There have been warnings that armed struggle could once again begin to fill the political vacuum following two incidents in Fermanagh and Belfast involving the breakaway IRA groups.
On Saturday night, masked men crashed a car through barricades to target the Clarendon House office headquarters of the Policing Board in Belfast
A short while after making their escape, a small explosion occurred inside the abandoned vehicle, setting it alight. The PSNI police later said the car contained up to 400 pounds of home-made explosive which had failed to detonate.
Gerry Kelly, a Sinn Fein minister in the power-sharing Executive said huge damage could have been caused.
“We’re very very lucky that it only partially exploded,” he said. He condemned the bomb attempt as “unacceptable”.
Speaking to reporters, he said it was “ironic” that the Policing Board was attacked “which is the very accountability mechanism which was negotiated and set up to keep the police to account”.
“If this attack is the work of one of the small republican militarist groupings then my message to them is very clear. These actions are futile and have no place in advancing republican or democratic objectives. These activities need to end,” he said.
“And those of us in political leadership need to keep moving this process forward. We must continue to demonstrate that politics can work and indeed will deliver for all communities.”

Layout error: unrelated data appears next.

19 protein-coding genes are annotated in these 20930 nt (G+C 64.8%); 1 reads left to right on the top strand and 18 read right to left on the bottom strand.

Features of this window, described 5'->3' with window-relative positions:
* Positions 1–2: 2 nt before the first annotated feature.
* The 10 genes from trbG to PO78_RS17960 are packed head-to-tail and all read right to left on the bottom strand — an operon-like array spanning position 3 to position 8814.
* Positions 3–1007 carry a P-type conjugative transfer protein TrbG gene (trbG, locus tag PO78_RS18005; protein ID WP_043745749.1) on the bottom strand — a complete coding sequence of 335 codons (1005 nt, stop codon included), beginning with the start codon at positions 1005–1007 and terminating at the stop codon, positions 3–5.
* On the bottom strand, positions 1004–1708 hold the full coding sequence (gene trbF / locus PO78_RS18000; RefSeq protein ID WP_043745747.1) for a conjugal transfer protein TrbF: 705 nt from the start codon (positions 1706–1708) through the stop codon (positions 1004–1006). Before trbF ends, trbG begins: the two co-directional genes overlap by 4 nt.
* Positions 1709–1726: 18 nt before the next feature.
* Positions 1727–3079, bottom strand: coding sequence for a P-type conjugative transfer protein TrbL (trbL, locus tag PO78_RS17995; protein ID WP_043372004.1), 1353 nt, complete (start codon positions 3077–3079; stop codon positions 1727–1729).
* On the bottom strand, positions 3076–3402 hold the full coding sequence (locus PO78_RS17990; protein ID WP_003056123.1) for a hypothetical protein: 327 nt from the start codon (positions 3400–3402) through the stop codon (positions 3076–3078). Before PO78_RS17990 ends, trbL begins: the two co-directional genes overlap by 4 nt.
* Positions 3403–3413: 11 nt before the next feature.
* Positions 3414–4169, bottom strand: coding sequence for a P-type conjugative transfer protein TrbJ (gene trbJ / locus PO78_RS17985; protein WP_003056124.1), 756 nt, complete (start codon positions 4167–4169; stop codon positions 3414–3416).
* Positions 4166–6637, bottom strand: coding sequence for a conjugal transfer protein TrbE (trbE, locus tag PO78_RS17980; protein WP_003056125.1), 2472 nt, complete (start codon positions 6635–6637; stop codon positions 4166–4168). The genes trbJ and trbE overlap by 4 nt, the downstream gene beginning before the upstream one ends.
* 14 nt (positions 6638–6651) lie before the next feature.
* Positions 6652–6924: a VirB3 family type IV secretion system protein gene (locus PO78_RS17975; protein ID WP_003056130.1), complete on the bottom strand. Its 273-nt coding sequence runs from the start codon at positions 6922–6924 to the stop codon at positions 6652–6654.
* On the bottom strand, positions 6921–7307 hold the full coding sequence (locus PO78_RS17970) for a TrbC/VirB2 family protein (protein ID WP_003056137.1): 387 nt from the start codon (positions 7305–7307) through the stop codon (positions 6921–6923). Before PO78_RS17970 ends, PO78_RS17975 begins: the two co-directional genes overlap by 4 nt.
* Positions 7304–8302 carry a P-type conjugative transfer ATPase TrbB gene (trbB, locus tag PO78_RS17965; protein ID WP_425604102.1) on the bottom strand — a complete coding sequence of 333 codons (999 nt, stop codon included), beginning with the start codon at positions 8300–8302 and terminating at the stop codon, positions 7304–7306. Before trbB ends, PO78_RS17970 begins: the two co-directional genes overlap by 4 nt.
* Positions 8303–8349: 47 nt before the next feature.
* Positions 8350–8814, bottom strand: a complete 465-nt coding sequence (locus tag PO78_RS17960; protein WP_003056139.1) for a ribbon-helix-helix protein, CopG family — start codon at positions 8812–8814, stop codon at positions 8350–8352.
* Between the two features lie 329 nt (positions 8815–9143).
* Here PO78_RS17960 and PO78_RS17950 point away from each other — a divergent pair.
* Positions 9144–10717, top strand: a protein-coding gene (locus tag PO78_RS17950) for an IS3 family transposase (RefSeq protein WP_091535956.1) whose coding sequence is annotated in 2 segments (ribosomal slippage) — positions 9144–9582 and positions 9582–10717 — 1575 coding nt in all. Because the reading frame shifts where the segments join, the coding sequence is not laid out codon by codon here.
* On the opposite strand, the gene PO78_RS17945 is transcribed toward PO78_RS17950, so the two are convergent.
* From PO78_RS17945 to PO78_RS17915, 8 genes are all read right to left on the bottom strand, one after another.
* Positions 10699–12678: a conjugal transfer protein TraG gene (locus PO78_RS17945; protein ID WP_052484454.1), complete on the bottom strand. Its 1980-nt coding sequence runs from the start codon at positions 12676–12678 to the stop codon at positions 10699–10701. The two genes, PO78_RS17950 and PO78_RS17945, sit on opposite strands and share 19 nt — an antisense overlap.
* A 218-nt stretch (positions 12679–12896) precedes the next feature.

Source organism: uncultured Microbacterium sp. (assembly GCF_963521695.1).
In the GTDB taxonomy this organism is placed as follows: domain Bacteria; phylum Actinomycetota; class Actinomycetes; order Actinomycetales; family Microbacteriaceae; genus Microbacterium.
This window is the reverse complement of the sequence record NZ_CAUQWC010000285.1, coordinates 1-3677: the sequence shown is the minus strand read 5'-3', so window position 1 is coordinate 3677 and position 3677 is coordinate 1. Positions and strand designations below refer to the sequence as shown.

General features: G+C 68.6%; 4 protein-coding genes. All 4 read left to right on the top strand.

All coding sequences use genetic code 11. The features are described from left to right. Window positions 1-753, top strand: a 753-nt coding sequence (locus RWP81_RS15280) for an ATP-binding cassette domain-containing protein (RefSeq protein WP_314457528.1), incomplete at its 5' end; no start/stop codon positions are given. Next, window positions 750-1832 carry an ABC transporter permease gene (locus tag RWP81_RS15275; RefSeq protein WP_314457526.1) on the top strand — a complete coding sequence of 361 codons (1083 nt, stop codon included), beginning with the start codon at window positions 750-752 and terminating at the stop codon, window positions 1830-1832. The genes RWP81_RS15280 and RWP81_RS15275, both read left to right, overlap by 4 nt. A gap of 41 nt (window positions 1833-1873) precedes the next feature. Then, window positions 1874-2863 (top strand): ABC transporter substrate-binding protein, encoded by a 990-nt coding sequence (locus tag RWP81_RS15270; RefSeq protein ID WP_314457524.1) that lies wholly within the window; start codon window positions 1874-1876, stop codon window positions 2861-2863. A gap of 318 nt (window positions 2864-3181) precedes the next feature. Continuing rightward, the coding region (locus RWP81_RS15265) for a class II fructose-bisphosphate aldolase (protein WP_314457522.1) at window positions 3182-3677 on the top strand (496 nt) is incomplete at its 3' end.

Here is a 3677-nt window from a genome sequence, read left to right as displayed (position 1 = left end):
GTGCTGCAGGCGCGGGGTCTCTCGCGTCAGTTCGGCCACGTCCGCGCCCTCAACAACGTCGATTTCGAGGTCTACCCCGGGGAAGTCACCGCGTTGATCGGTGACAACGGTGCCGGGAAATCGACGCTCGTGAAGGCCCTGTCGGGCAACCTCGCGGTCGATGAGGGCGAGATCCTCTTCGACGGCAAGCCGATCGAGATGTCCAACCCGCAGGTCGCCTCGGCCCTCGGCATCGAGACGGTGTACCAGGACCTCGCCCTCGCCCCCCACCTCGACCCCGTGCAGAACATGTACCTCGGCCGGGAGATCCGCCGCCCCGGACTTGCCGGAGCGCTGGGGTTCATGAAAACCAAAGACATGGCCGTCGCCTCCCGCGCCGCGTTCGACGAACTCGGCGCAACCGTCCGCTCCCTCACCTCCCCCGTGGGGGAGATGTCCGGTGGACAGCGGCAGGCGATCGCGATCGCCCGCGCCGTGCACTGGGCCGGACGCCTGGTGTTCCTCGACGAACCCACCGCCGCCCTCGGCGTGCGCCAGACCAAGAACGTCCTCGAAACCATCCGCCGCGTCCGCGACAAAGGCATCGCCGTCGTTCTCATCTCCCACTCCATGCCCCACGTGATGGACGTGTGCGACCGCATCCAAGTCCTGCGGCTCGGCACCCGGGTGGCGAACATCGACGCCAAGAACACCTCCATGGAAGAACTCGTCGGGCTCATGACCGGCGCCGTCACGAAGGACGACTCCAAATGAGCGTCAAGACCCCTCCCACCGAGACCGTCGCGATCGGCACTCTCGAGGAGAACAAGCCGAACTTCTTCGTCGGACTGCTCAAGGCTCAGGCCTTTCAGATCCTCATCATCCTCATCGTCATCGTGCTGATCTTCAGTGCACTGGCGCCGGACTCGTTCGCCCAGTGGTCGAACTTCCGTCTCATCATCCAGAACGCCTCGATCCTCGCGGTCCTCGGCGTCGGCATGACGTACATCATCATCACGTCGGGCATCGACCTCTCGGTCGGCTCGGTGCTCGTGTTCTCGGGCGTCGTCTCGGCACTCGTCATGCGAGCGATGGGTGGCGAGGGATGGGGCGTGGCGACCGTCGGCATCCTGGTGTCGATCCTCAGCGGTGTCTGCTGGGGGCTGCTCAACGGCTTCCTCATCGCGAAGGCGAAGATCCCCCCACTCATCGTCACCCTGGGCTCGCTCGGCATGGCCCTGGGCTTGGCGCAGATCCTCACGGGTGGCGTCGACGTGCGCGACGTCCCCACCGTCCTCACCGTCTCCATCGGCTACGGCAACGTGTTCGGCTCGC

On the same night, on the very western end of the Six Counties, there was an exchange of gunshots in the village of Garrison, on the Fermanagh border with County Leitrim in the 26 Counties. The PSNI said they had “returned fire” and successfully prevented a planned gun attack.
Reports have varied on the number of shots fired, but no injuries were reported. Four men were subsequently arrested in the area, the PSNI said. Another man was subsequently arrested in County Leitrim.
The attacks followed heightened levels of police oppression of dissident political leaders in the North, including the arrest of spokespersons for the 32 County Sovereignty Committee and the Republican Network for Unity.
According to one report, the list of republican dissidents under surveillance in Belfast has grown three-fold in the last eight weeks, with hundreds of republicans now under permanent watch across the Six Counties.
They also come as a long-running political stalemate appears set to continue through the Christmas period. The annual conference of the DUP at the weekend focussed on the return of unionist majority rule in the Six Counties, with still no indication of a date for the transfer of policing and justice powers from London to Belfast.
Today [Monday], tensions continued with what the PSNI described as an “elaborate” hoax attack in Armagh. The courthouse in the town was cordoned off while a British Army bomb disposal team examined a device.
SDLP policing board member Alex Attwood said the breakaway armed groups were now posing a higher level of threat.
“All the evidence over the last number of months confirms that this appears to be growing,” he said. But Mr Attwood insisted the police and its institutions have been “the most resilient” over the last decade.
“They have been tested time and time again. They have, and will, remain strong in their actions and resolve in the face of these latest developments.”
PSNI Chief Matt Baggott said the British government was putting substantial resources into “investigating and thwarting” the republican armed groups.